Chuck Sheaffer, sales manager for Amkus Inc., says his company continues to work on better-performing power units. “The power of the tool is not everything,” Sheaffer says, “but performance of the pump is so very important to how a tool will perform.” Sheaffer says Amkus makes two models of hydraulic tool pumps: the Ultimate and the 240SS. “Our 240SS is an advanced system with an LED display,” he says. “The customer can even troubleshoot the system over the phone if necessary by telling us what’s on the display.”
|(3) A firefighter uses this Champion
Spreading tool on a late-model Volvo.
(Photo courtesy of Champion Rescue
Sheaffer agrees that firefighters are looking for easier-to-use and faster hydraulic rescue systems. “How fast your system builds up pressure and the lengths of hose you use are important elements in the system,” he says. “Performance degrades the farther out you go with the hose.”
Amkus increases the hydraulic flow in its hoses by building up pressure four times faster than a standard portable power unit,” Sheaffer points out. “That means a tool can cut four times faster, which saves time in a rescue.”
He adds that the 240SS is a two-tool system but that the Ultimate system can run from one to six tools simultaneously. The Ultimate typically is installed as an onboard pumping unit, Sheaffer notes, “and can give the same performance through 300 feet of hose as through 20 feet off a standard portable unit. Also, we have worked with truck manufacturers to couple it with generators and foam systems to operate multiple components off the same power PTO.”
Sheaffer points out that he expects Amkus to introduce at least four new portable power units during the next year, including an electric and a mini power unit. “We’re also working on a new, stronger cutter, but there is only so much you can do with existing tool steel materials,” he adds, “so we are considering alternative materials. But we’ve come close to the limitations of what a cutter can cut, because either the cutter will get too heavy or the blades will not be able to handle the force you put out, which could be dangerous.”
Dunigan says that his company introduced a three-stage pump last year “that’s small, lightweight, and portable but with a faster flow rate of hydraulic fluid, which makes tools work faster and extrications go more quickly.” He notes that the SPU 16 hydraulic power unit allows more fluid flow for a wider range of pressures before it encounters enough resistance where it has to slow down to create a higher pressure. “It is also backward-compatible with our existing hydraulic tools, and they will also perform faster using the SPU 16,” he adds.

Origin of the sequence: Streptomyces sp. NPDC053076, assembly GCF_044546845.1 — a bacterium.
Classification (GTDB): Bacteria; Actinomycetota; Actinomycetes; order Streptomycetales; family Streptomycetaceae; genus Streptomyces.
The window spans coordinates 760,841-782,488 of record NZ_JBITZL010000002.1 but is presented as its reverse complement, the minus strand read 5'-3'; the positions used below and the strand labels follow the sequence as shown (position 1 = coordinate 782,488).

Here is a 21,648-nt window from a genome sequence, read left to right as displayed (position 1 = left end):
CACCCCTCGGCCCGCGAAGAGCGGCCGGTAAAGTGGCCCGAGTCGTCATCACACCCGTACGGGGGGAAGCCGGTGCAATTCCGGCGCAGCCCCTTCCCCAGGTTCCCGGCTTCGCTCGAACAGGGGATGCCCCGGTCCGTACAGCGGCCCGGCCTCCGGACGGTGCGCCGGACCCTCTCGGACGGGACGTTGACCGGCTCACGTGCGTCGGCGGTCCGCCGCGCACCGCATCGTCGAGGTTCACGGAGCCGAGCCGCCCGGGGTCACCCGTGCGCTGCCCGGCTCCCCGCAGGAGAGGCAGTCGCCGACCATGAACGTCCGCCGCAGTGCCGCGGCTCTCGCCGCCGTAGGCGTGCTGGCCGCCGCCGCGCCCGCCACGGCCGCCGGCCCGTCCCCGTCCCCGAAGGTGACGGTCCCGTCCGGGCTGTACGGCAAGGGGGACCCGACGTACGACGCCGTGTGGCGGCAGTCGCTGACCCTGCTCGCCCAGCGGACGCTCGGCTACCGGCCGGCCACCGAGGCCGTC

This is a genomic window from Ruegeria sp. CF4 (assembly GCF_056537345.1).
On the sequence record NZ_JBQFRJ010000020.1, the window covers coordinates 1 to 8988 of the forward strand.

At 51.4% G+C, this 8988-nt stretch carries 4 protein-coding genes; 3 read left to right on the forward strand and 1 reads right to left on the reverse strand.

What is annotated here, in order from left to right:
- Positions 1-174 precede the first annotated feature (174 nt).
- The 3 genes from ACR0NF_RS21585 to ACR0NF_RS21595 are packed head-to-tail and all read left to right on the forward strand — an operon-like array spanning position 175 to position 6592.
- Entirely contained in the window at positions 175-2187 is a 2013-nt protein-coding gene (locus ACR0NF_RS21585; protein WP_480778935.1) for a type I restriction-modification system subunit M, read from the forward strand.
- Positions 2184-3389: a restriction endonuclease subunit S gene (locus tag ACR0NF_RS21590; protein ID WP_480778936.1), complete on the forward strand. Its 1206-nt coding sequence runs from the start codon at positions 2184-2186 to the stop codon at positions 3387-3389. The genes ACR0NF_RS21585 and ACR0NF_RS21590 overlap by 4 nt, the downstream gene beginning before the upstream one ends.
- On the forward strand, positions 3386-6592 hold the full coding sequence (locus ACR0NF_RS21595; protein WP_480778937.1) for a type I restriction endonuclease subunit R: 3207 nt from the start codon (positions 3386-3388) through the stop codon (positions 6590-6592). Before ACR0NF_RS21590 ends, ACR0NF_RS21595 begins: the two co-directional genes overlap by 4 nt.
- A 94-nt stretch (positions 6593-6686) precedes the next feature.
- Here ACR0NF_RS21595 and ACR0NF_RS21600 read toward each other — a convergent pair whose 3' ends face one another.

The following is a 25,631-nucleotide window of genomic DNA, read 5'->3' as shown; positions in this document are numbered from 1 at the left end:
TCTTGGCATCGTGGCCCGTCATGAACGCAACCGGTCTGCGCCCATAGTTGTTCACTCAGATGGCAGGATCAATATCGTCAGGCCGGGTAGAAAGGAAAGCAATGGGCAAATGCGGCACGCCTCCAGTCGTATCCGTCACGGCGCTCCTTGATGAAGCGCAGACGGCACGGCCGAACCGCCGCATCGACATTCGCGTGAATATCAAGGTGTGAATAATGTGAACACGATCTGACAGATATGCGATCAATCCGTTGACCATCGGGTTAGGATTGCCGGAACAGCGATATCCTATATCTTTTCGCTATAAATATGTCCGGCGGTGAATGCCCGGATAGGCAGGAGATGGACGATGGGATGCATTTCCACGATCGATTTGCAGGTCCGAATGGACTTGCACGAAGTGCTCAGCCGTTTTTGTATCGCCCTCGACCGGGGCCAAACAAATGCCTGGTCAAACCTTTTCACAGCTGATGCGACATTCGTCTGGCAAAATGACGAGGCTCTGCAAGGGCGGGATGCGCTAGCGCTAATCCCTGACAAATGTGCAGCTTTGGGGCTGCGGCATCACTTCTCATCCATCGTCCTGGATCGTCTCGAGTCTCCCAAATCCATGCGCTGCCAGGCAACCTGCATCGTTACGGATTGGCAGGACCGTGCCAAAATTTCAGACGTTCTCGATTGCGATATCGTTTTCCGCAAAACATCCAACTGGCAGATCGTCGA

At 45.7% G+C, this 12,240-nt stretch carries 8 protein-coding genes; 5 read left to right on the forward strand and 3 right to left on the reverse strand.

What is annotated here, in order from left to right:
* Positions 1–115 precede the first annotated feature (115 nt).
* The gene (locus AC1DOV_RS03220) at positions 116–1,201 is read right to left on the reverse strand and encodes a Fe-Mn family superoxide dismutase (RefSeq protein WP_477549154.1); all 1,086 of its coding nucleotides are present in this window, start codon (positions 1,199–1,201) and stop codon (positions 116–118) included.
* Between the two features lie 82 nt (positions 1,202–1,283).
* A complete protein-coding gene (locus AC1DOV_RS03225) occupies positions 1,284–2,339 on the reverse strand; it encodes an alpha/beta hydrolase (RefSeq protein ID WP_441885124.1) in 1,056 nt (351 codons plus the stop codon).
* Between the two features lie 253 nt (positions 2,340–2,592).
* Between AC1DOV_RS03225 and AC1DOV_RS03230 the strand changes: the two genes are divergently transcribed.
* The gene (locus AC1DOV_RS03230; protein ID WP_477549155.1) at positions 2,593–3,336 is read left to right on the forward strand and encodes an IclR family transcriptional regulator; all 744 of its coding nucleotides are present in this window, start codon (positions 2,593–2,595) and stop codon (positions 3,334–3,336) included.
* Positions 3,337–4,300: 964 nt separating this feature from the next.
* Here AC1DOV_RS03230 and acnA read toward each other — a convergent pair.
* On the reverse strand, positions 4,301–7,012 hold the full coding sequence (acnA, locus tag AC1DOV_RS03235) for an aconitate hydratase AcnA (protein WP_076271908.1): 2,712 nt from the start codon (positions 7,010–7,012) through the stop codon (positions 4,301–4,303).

Holmatro also is using single-hose lines instead of twin lines, Dunigan says. “We encased the high-pressure hose inside of a low-pressure hose, so a firefighter will never be exposed to a high-pressure hoseline,” he says.
|(4) Holmatro’s BCT 4120 combination tool is battery-powered,
weighs 34 pounds, and operates at a maximum pressure of 10,500 psi. (Photo courtesy of Holmatro Inc.)
Steel Remains Challenging
Rick Haynes, president of Champion Rescue Tools, agrees that the use of hardened vehicle posts and laminated and hydroformed metals has made it much more difficult for rescue crews to cut into vehicles. That’s why his company’s Beast has gone through three major evolutions, he says.
“The Beast was the first full-size cutter and spreader that allowed firefighters to pull three pins and switch the head,” Haynes says. “Our second evolution of the Beast was in the power bands and blade design to compensate for stronger metals being used in vehicles, where we developed the batwing or urban search and rescue (USAR) style blade. It’s a laminated tool-steel blade that grabs the post and pulls the tool into what is being cut, keeping the tool from sliding and getting into the power band, or tool notch.”
The third and current evolution is the Super Beast, Haynes says, “that at 10,500-psi puts out a half million pounds of cutting force or 140,000 pounds of spreading force at the back of the spreader.” The spreader uses stainless-steel-investment-cast, heat treated tips, he notes.
Champion makes a single-stage rotary-pump power unit for its tools, powered by either a 6.5- or 3.0-horsepower (hp) Honda gasoline engine or by a five-hp electric motor. Champion also introduced a new tool this year, the Monster RS-11 mini spreader, which, Haynes says, “functions like a full-size spreader but only weighs 27.5 pounds.”
ALAN M. PETRILLO is a Tucson, Arizona-based freelance writer and is a member of the Fire Apparatus & Emergency Equipment editorial advisory board. He served 22 years with the Verdoy (NY) Fire Department, including in the position of chief.